On May 15, Somali legislators selected former president Hassan Sheikh Mohamud to reprise the chief executive role he played from 2012-2017. The vote marks a critical transition for Somalia and in the Horn of Africa, particularly after the election was delayed by two years and marred by corruption and violence. President Hassan Sheikh will return to power in a country seemingly splitting at the seams, amid a devastating drought, a metastasizing terrorist threat and a fractious political scene. Meanwhile, President Biden has decided to redeploy U.S. troops to fight the terrorist group al-Shabab, reversing a move made by President Trump at the end of his term.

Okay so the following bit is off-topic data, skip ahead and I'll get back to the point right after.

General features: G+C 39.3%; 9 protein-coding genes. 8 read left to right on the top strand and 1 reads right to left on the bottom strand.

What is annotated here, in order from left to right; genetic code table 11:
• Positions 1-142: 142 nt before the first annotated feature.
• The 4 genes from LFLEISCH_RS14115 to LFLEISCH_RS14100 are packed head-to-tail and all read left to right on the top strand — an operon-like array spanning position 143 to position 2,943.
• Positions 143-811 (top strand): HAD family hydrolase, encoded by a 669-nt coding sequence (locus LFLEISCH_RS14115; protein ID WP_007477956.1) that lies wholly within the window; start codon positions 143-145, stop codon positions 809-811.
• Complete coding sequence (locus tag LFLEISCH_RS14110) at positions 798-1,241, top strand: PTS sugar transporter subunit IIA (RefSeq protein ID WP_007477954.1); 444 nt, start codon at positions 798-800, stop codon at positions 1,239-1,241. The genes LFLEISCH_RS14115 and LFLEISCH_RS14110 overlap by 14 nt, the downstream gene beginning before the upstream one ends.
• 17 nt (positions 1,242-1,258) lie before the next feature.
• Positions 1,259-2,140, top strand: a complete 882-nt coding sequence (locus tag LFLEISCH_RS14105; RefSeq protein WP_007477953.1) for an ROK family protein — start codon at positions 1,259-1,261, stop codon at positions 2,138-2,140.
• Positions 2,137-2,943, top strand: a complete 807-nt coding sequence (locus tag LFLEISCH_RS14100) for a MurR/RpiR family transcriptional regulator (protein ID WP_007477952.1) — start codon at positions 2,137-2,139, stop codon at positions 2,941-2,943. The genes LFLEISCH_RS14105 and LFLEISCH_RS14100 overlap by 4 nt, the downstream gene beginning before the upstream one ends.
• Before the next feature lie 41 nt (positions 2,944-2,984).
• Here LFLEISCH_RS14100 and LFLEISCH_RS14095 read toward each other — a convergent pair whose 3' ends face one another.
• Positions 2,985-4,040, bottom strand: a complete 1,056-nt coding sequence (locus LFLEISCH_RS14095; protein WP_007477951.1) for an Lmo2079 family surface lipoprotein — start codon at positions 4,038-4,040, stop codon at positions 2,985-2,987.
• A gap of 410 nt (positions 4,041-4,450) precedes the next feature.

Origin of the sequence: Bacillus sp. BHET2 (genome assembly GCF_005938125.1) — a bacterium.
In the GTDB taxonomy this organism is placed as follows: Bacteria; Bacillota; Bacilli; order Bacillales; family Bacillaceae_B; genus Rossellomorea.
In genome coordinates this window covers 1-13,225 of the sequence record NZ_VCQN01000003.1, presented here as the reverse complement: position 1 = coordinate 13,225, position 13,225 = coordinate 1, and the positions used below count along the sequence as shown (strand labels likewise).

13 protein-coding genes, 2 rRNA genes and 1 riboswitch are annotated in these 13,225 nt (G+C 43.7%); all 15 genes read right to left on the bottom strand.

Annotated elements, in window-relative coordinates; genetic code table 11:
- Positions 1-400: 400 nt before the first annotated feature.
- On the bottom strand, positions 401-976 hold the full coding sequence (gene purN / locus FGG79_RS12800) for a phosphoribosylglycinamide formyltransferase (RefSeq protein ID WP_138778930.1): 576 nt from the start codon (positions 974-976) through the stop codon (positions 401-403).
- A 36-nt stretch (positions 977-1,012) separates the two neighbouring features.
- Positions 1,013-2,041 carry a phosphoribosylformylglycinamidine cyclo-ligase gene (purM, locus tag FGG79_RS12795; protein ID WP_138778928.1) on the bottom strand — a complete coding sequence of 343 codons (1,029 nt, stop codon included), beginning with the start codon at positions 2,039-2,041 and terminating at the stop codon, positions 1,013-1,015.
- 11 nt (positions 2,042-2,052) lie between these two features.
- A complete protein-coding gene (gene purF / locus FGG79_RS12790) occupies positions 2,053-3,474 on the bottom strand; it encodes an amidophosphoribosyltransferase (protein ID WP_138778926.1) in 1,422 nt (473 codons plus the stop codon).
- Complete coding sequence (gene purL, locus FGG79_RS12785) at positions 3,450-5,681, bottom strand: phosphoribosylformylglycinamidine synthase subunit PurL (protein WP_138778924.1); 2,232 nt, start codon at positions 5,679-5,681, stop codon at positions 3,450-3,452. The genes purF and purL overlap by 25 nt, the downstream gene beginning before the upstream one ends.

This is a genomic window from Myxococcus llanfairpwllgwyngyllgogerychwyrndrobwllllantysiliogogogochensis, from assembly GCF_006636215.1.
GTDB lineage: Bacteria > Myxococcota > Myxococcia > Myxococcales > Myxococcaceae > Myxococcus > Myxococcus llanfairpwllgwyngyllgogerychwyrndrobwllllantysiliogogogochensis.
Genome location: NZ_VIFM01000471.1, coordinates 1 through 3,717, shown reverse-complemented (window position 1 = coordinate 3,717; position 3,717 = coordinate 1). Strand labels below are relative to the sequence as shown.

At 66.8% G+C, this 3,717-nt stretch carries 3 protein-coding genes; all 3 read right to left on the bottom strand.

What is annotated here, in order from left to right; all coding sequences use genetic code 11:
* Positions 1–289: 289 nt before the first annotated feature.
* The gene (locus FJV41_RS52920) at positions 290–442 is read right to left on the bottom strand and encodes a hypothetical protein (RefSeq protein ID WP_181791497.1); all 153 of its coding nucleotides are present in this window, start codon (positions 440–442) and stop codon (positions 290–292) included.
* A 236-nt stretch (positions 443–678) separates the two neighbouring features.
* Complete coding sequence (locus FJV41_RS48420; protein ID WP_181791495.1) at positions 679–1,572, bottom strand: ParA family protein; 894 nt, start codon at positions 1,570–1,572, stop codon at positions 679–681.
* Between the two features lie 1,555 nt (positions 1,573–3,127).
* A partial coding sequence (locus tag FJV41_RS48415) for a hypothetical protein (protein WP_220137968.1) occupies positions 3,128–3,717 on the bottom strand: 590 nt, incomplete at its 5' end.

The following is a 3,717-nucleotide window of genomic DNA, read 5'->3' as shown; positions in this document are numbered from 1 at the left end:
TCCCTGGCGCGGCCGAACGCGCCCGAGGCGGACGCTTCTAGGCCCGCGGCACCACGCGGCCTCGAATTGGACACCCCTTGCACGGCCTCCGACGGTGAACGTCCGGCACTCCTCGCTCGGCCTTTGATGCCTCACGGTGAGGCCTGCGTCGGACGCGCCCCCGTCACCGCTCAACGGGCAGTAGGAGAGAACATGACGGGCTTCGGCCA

David Shinn, a former U.S. ambassador to Ethiopia and Burkina Faso, examines how great and regional power competition is impacting political and security dynamics in the Horn of Africa and complicating U.S. interests in the region.
The Trump administration has appointed four special envoys to coordinate U.S. policy toward key hot spots: Iran, North Korea, Syria, and Afghanistan. Yet in the Red Sea—one of the most volatile and lethal regions of the world afflicted by several interconnected conflicts and rivalries that pose significant challenges to American interests—U.S. policy has been rudderless in large part due to the absence of a similar post.